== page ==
baseball and whatnot you know the drill. You can pretty much head out the door
with just a body and that huge lens and be covered because anything shorter isn’t
of much use. As much as I love shooting with a normal or wide lens it’s
essentially pointless except for artistic scenic renditions of a neato stadium
if you get, say, spectacular late afternoon light. Sports is a long lens world.
Not exclusively but largely.

Except for that .5% of the action when it spontaneously happens
in your lap. The seasoned football shooters that I knew when I got my start
called it the “Oh shit” lens because when that running back heads down the
sideline and the defender does a leaping with arms spread wide tackle upon him
it almost always happens about fifteen feet from you where your big lens is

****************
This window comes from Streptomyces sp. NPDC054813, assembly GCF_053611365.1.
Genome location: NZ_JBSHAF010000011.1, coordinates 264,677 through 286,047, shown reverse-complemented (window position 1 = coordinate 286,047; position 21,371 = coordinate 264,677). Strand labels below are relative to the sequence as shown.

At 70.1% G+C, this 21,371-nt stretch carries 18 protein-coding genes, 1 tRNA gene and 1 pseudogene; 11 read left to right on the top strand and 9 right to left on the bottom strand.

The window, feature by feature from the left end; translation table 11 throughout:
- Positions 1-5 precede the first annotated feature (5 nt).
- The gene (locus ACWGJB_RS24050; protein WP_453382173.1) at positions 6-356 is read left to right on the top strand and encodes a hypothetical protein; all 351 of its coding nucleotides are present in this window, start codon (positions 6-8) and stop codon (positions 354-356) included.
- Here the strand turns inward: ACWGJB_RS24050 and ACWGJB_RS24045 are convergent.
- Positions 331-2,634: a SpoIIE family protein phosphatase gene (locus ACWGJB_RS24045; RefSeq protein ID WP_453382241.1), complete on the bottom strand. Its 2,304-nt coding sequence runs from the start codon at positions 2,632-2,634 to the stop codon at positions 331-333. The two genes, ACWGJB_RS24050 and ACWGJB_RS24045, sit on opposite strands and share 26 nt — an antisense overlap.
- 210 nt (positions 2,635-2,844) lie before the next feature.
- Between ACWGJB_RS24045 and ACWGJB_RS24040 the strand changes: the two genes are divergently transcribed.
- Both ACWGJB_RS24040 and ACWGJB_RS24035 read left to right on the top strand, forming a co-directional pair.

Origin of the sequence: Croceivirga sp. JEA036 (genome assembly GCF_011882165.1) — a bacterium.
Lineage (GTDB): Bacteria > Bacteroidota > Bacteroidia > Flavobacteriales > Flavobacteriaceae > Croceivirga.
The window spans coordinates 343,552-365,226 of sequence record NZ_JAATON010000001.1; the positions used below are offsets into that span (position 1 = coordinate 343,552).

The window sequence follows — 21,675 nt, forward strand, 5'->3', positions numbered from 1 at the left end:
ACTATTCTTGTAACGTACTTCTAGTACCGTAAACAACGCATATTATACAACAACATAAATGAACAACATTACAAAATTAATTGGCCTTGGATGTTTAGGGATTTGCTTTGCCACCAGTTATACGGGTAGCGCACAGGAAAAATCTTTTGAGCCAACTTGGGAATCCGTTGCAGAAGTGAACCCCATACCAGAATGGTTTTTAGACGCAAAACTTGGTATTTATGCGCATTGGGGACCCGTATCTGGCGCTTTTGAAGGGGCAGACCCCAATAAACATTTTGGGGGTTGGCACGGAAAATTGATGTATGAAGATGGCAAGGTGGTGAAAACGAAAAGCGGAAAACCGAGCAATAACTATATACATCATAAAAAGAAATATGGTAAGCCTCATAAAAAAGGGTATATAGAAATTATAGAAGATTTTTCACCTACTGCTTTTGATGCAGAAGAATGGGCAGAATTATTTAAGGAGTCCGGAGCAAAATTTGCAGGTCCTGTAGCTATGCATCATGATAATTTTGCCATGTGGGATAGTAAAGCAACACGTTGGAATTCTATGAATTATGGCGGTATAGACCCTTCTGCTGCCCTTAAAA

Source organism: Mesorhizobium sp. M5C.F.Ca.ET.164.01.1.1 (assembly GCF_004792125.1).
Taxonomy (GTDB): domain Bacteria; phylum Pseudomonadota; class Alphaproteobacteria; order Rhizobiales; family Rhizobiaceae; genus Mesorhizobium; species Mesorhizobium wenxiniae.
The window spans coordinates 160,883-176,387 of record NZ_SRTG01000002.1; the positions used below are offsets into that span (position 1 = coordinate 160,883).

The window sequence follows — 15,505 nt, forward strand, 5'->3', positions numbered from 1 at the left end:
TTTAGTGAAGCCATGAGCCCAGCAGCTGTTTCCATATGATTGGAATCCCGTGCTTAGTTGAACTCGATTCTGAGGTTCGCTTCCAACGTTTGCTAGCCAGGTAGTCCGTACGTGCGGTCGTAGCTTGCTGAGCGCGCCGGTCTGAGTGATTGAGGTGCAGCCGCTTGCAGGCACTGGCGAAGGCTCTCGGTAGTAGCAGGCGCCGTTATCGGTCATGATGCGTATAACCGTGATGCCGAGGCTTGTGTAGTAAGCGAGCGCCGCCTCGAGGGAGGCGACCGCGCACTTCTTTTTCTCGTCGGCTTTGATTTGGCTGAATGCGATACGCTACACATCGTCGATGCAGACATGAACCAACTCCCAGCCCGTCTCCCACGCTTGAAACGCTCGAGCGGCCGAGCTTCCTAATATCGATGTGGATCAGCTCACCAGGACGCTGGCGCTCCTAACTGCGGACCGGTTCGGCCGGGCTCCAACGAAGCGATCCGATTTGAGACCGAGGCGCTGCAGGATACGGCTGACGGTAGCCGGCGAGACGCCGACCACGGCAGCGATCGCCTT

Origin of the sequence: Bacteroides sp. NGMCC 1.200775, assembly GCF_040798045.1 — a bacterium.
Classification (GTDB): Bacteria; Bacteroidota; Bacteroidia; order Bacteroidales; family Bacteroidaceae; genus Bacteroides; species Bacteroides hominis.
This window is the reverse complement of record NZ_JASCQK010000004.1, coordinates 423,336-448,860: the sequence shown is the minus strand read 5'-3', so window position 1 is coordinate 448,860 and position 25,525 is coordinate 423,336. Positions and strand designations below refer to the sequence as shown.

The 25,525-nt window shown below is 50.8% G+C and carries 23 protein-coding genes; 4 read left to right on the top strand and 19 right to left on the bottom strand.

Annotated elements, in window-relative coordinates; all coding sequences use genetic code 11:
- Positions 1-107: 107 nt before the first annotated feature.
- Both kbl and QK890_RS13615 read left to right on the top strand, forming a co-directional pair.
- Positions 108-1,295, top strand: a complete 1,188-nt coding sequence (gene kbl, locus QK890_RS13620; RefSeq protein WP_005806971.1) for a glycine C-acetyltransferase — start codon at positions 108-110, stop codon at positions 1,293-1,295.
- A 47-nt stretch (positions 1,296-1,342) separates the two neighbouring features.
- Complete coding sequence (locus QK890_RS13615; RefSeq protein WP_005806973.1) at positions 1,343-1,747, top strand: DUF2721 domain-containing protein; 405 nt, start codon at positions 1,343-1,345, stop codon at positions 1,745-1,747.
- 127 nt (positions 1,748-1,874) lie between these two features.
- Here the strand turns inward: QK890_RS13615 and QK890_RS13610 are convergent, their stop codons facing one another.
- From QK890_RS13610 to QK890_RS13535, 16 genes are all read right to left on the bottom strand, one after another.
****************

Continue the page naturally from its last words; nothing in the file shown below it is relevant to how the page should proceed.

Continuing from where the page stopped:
useless. That’s why the shooters in the know carry a second body around their
neck with a 70-200, or maybe even wider, just in case something cool happens
that isn’t “way out there”.  It’s a very
useful camera/lens combo to have when you need it but I swear I can’t recall
home many games that I’ve had my second body and lens digging into my neck and
never pushed the button on it because not one thing happened on the field where
the “oh shit” was needed. But when it is BOY HOWDY! Is it cool. Thus I’ve done
this for years …

..but never in a studio setting. Why? The beauty of the
studio is that you have control. Or do we? I rarely shoot in a pure studio,
almost always on location, but when you are doing a portrait session you as the
photographer are specifically taking things into hand. You pick the location,